“Good. Good,” said the King, his eyes still gazing over the lines of the map. Michael stepped nearer and saw that it depicted in detail the elevated expanse to the west of their camp, where they expected to meet the forces of Ferralla in the first open battle in months. There was a tension in the room, acrid in the silence filled only with the rain softly falling on tent. Butler, a sweaty man in the normal heat of Artilland, seemed to be dripping like a cold pot. Michael wiped his own sweaty brow.

Everyone in the tent knew, succeed or fail, this battle would be the end of the campaign. Supplies were lower than spirits, and already the army had been out in the field longer than was standard. They could return home as heroes, forcing an armistice or at least a regrouping of the enemy, or they would all be scrambling against an invasion in earnest. Conquest, the intent of the original campaign, was but given up on.

At last the king spoke. “General Butler and I have devised a battle plan. This has been well-considered for some time. Even the location of this camp.” The king cast a dark eye backward to the general.

The general cleared his throat, wiping sweat from his large pate as he did so. He produced from a small box a series of wooden blocks, colored to indicate the various companies. He placed them on the map carefully as he spoke.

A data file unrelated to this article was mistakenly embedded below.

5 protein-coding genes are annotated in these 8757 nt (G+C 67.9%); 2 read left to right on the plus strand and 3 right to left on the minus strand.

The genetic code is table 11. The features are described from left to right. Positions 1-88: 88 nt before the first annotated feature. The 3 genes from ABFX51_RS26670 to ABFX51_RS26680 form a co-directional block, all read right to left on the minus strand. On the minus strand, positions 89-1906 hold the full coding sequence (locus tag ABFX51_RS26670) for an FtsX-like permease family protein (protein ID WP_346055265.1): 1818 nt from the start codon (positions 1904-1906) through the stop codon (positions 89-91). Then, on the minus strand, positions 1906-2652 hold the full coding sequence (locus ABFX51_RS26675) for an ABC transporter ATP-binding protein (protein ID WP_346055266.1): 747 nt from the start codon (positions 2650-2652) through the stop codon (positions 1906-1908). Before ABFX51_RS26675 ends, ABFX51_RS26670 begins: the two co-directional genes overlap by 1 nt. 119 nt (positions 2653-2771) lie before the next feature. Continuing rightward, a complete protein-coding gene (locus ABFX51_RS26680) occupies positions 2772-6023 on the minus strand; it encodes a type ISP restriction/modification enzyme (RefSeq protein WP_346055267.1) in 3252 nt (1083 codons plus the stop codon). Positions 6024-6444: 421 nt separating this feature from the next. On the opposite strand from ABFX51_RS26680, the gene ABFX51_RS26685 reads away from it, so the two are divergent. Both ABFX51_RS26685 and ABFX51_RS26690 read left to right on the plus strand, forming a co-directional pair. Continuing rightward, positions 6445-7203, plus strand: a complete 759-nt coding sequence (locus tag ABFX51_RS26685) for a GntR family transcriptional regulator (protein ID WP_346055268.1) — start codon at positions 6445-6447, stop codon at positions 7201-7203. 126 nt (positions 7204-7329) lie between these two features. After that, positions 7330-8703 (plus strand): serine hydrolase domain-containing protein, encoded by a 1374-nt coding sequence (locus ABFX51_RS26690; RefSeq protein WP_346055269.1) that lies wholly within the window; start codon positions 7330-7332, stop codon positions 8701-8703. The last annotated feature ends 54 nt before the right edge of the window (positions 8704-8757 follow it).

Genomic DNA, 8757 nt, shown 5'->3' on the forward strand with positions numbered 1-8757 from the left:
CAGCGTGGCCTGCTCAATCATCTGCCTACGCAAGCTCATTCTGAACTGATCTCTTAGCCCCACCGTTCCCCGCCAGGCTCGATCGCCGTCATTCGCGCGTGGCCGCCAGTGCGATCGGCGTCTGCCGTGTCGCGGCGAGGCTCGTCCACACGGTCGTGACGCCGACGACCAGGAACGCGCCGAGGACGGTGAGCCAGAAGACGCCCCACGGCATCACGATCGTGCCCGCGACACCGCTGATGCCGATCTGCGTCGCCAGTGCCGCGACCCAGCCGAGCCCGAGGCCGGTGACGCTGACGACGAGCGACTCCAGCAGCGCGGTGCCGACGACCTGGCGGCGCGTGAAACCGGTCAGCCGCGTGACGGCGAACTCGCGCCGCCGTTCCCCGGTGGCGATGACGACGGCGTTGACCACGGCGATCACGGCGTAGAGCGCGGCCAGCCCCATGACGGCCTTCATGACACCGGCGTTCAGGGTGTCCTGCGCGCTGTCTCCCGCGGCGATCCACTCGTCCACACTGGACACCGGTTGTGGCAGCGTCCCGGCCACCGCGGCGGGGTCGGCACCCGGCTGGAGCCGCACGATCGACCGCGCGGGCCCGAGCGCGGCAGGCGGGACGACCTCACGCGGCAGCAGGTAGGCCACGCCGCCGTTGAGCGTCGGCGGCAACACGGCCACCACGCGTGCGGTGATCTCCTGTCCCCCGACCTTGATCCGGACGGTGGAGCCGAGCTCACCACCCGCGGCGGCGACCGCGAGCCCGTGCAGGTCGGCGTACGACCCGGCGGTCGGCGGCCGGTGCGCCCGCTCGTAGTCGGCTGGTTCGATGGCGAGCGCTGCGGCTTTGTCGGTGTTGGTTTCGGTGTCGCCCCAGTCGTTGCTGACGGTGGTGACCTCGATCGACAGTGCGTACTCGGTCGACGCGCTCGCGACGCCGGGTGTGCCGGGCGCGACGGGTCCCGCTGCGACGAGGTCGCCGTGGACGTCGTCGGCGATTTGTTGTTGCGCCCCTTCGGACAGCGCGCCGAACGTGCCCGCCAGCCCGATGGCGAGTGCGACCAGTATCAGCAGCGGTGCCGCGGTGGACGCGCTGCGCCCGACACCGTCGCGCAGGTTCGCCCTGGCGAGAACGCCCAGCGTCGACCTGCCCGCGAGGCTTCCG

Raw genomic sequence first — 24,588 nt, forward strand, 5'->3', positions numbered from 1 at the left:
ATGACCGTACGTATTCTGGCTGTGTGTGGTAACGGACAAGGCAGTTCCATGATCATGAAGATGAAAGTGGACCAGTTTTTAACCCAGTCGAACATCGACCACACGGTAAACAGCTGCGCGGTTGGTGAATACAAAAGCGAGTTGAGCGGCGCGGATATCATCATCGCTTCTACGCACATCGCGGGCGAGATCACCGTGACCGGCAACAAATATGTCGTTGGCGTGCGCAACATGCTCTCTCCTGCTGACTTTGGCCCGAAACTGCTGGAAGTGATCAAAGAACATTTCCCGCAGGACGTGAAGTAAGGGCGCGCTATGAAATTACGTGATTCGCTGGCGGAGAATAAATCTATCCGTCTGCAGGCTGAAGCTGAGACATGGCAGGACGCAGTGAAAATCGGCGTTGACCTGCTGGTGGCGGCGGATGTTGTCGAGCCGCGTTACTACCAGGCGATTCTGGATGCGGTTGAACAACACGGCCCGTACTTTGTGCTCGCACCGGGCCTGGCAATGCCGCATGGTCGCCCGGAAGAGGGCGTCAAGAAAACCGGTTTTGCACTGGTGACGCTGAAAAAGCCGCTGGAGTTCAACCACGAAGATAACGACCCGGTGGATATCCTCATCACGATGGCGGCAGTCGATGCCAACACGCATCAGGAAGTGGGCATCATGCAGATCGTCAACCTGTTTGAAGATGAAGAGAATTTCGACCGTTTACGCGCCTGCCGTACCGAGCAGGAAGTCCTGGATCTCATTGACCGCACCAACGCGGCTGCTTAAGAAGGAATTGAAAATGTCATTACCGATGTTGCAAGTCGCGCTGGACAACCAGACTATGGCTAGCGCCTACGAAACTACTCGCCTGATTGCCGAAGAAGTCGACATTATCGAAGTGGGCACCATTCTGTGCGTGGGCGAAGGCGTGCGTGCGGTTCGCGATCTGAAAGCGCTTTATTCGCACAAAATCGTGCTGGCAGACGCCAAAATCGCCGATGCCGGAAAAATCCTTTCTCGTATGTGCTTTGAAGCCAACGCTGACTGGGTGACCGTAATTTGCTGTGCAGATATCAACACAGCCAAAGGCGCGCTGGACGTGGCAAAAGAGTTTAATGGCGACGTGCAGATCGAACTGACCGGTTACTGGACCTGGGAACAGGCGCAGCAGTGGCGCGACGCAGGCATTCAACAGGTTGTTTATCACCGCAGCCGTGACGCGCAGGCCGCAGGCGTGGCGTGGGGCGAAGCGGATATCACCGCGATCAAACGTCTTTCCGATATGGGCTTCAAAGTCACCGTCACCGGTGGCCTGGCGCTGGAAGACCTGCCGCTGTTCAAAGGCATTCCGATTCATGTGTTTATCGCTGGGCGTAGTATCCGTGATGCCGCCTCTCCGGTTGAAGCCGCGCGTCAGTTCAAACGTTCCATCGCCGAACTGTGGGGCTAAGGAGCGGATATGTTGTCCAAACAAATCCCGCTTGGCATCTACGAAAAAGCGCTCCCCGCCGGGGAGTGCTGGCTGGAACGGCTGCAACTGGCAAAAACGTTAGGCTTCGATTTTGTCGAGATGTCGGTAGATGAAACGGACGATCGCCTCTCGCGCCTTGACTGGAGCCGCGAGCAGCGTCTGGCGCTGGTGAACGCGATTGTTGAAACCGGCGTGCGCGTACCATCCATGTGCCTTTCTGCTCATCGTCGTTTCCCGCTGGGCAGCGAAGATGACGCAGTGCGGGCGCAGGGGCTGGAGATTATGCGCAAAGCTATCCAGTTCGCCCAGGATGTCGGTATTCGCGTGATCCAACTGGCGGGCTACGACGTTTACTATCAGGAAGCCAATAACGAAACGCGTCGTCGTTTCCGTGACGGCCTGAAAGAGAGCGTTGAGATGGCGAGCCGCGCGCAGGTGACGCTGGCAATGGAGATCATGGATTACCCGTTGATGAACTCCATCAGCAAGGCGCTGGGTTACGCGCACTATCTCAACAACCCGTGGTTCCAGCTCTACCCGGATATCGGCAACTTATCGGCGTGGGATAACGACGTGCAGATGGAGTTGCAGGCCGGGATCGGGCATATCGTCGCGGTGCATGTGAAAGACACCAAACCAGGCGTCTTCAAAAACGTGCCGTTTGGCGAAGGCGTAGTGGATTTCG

“The battle plain we have selected is beyond the hills to our west,” he said in his characteristic gravelly drawl. “It gives us some distinct advantages.” He approached the war table and pointed to som shallow topography lines. “We’ll have the high ground here and here, useful for both observation by command as a bulwark should the tide turn against us.”

“What about those other hills?” Michael said, pointing to a series of hills further west. “Seems like that would give Ballaco and his army some of the same advantages.”

“Listen to the entire plan before asking foolish questions, Michael,” the king said darkly, lifting his chin as if to look down on his son, who was taller than he.

Michael bowed his head and touched his fist to his chest as he stepped backward, hoping his father did not see him blush.